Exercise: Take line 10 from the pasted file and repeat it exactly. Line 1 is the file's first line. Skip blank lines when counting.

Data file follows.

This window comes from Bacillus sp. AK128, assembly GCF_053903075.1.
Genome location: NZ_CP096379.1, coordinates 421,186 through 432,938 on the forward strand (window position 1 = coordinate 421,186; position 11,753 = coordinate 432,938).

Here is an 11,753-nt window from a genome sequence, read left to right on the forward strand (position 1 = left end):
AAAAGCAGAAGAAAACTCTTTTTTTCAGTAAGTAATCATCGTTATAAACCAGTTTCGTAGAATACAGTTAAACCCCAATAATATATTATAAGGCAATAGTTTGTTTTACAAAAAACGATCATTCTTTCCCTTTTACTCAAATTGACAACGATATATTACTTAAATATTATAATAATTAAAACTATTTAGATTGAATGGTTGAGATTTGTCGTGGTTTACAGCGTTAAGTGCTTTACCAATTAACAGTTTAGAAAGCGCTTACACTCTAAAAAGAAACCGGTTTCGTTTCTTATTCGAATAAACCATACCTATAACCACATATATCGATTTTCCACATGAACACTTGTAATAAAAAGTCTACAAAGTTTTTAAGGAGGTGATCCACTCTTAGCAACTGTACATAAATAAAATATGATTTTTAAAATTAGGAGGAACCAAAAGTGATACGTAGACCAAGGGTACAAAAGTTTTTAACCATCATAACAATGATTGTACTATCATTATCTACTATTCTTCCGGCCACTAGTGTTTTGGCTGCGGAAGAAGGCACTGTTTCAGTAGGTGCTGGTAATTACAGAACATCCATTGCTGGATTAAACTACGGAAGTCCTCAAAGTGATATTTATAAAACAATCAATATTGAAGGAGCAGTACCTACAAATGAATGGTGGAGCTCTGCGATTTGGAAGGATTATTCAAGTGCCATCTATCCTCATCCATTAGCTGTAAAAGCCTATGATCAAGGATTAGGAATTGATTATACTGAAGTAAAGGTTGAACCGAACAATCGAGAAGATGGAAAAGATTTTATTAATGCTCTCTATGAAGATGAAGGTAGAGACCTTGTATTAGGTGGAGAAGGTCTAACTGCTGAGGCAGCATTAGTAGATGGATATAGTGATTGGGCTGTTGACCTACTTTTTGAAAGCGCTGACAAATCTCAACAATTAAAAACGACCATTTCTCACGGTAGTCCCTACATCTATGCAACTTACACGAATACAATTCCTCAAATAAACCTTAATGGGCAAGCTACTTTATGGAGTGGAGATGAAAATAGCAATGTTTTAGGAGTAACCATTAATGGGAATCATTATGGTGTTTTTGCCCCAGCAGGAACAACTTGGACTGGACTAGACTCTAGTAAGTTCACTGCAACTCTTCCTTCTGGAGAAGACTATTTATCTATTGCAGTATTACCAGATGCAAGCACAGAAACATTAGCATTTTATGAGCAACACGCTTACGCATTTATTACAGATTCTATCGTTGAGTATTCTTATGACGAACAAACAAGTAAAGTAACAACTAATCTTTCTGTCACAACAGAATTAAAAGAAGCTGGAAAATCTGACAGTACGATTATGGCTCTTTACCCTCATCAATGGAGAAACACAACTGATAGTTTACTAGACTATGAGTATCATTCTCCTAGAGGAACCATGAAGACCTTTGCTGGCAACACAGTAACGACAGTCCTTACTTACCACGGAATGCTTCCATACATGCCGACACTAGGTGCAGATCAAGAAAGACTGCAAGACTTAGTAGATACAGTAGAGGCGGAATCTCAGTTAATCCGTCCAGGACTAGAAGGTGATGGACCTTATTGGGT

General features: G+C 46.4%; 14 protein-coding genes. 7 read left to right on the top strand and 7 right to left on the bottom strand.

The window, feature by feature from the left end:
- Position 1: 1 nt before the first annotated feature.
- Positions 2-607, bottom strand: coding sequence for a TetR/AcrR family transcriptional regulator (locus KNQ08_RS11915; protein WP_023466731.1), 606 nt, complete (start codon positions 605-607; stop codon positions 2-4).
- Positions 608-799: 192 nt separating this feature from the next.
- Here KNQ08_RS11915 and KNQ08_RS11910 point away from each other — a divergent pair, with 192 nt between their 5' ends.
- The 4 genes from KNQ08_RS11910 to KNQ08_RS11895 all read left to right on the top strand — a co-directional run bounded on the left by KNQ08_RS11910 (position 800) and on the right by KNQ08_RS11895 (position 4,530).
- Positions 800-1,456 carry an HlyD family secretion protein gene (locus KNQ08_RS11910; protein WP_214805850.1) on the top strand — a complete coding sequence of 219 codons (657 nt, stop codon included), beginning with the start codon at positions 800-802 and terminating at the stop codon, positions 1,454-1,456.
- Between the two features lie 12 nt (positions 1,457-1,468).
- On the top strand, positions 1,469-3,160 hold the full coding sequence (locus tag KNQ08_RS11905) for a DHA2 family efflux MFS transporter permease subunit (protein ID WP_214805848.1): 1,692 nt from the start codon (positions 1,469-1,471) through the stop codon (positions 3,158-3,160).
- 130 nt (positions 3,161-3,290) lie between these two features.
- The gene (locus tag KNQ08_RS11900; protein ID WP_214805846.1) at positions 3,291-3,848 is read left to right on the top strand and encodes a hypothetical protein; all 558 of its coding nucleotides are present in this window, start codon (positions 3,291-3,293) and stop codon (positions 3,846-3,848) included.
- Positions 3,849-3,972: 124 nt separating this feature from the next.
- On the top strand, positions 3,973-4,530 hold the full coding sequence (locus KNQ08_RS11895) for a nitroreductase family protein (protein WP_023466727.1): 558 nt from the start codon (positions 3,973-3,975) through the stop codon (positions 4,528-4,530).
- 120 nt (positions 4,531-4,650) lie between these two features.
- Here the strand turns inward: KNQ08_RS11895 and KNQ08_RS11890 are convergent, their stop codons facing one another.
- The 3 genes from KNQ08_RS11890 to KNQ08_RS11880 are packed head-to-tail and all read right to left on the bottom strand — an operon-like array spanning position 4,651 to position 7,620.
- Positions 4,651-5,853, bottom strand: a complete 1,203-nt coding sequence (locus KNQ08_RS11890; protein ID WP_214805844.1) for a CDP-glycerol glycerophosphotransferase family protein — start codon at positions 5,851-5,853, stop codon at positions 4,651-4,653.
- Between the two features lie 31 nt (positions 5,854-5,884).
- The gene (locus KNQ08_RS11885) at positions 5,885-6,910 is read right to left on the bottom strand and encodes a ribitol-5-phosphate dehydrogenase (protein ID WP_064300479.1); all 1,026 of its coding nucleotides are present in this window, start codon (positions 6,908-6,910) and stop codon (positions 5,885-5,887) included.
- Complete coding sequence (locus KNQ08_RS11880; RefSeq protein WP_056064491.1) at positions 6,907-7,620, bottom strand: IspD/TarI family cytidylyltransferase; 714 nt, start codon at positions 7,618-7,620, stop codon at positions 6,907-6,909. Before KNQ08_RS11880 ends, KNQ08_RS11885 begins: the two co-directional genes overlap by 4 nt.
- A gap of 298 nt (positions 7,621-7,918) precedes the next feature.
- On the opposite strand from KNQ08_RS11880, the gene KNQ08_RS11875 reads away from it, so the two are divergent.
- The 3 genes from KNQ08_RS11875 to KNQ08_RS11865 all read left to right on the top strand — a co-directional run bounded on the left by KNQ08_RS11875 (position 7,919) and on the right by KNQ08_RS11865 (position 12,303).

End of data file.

- Here KNQ08_RS11915 and KNQ08_RS11910 point away from each other — a divergent pair, with 192 nt between their 5' ends.